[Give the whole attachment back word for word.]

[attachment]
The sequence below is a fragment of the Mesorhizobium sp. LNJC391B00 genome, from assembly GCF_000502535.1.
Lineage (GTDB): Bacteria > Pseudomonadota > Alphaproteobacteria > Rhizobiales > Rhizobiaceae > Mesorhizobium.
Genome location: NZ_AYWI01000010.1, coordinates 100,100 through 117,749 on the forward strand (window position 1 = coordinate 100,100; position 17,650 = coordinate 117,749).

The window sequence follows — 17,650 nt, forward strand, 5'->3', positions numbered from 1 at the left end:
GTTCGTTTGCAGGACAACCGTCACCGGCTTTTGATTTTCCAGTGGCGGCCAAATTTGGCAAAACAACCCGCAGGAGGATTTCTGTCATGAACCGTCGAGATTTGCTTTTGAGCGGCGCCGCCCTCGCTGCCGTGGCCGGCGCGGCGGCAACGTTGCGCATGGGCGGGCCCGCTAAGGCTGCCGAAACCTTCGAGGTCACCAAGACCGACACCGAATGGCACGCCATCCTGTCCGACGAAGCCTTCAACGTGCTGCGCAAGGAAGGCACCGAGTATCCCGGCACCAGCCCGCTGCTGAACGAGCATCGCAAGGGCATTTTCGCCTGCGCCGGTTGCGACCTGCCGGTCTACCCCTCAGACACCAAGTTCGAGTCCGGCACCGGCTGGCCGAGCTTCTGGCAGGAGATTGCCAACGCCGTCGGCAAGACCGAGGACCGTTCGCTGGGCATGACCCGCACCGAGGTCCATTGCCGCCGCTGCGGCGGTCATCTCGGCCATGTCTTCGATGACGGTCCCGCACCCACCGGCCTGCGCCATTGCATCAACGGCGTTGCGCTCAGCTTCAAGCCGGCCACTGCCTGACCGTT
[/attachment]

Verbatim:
The sequence below is a fragment of the Mesorhizobium sp. LNJC391B00 genome, from assembly GCF_000502535.1.
Lineage (GTDB): Bacteria > Pseudomonadota > Alphaproteobacteria > Rhizobiales > Rhizobiaceae > Mesorhizobium.
Genome location: NZ_AYWI01000010.1, coordinates 100,100 through 117,749 on the forward strand (window position 1 = coordinate 100,100; position 17,650 = coordinate 117,749).

The window sequence follows — 17,650 nt, forward strand, 5'->3', positions numbered from 1 at the left end:
GTTCGTTTGCAGGACAACCGTCACCGGCTTTTGATTTTCCAGTGGCGGCCAAATTTGGCAAAACAACCCGCAGGAGGATTTCTGTCATGAACCGTCGAGATTTGCTTTTGAGCGGCGCCGCCCTCGCTGCCGTGGCCGGCGCGGCGGCAACGTTGCGCATGGGCGGGCCCGCTAAGGCTGCCGAAACCTTCGAGGTCACCAAGACCGACACCGAATGGCACGCCATCCTGTCCGACGAAGCCTTCAACGTGCTGCGCAAGGAAGGCACCGAGTATCCCGGCACCAGCCCGCTGCTGAACGAGCATCGCAAGGGCATTTTCGCCTGCGCCGGTTGCGACCTGCCGGTCTACCCCTCAGACACCAAGTTCGAGTCCGGCACCGGCTGGCCGAGCTTCTGGCAGGAGATTGCCAACGCCGTCGGCAAGACCGAGGACCGTTCGCTGGGCATGACCCGCACCGAGGTCCATTGCCGCCGCTGCGGCGGTCATCTCGGCCATGTCTTCGATGACGGTCCCGCACCCACCGGCCTGCGCCATTGCATCAACGGCGTTGCGCTCAGCTTCAAGCCGGCCACTGCCTGACCGTT